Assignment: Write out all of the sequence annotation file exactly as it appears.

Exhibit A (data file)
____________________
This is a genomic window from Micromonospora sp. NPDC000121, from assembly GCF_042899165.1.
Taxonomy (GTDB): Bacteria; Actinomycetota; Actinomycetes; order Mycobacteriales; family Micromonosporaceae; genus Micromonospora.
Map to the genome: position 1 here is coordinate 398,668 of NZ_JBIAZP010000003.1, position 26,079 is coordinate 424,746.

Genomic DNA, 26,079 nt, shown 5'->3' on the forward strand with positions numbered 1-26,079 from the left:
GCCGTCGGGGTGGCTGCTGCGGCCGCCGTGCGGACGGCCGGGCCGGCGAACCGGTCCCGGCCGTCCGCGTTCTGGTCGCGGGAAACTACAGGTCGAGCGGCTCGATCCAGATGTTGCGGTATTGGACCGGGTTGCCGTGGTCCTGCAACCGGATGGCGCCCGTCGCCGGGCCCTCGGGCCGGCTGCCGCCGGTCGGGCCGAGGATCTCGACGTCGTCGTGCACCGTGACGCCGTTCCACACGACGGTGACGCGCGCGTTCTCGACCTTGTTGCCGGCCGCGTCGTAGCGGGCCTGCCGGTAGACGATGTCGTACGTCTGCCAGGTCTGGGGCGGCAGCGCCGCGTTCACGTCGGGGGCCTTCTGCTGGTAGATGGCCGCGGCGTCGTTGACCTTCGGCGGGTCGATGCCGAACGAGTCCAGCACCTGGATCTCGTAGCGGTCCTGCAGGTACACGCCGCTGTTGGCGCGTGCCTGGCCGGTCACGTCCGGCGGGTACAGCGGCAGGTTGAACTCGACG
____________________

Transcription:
This is a genomic window from Micromonospora sp. NPDC000121, from assembly GCF_042899165.1.
Taxonomy (GTDB): Bacteria; Actinomycetota; Actinomycetes; order Mycobacteriales; family Micromonosporaceae; genus Micromonospora.
Map to the genome: position 1 here is coordinate 398,668 of NZ_JBIAZP010000003.1, position 26,079 is coordinate 424,746.

Genomic DNA, 26,079 nt, shown 5'->3' on the forward strand with positions numbered 1-26,079 from the left:
GCCGTCGGGGTGGCTGCTGCGGCCGCCGTGCGGACGGCCGGGCCGGCGAACCGGTCCCGGCCGTCCGCGTTCTGGTCGCGGGAAACTACAGGTCGAGCGGCTCGATCCAGATGTTGCGGTATTGGACCGGGTTGCCGTGGTCCTGCAACCGGATGGCGCCCGTCGCCGGGCCCTCGGGCCGGCTGCCGCCGGTCGGGCCGAGGATCTCGACGTCGTCGTGCACCGTGACGCCGTTCCACACGACGGTGACGCGCGCGTTCTCGACCTTGTTGCCGGCCGCGTCGTAGCGGGCCTGCCGGTAGACGATGTCGTACGTCTGCCAGGTCTGGGGCGGCAGCGCCGCGTTCACGTCGGGGGCCTTCTGCTGGTAGATGGCCGCGGCGTCGTTGACCTTCGGCGGGTCGATGCCGAACGAGTCCAGCACCTGGATCTCGTAGCGGTCCTGCAGGTACACGCCGCTGTTGGCGCGTGCCTGGCCGGTCACGTCCGGCGGGTACAGCGGCAGGTTGAACTCGACG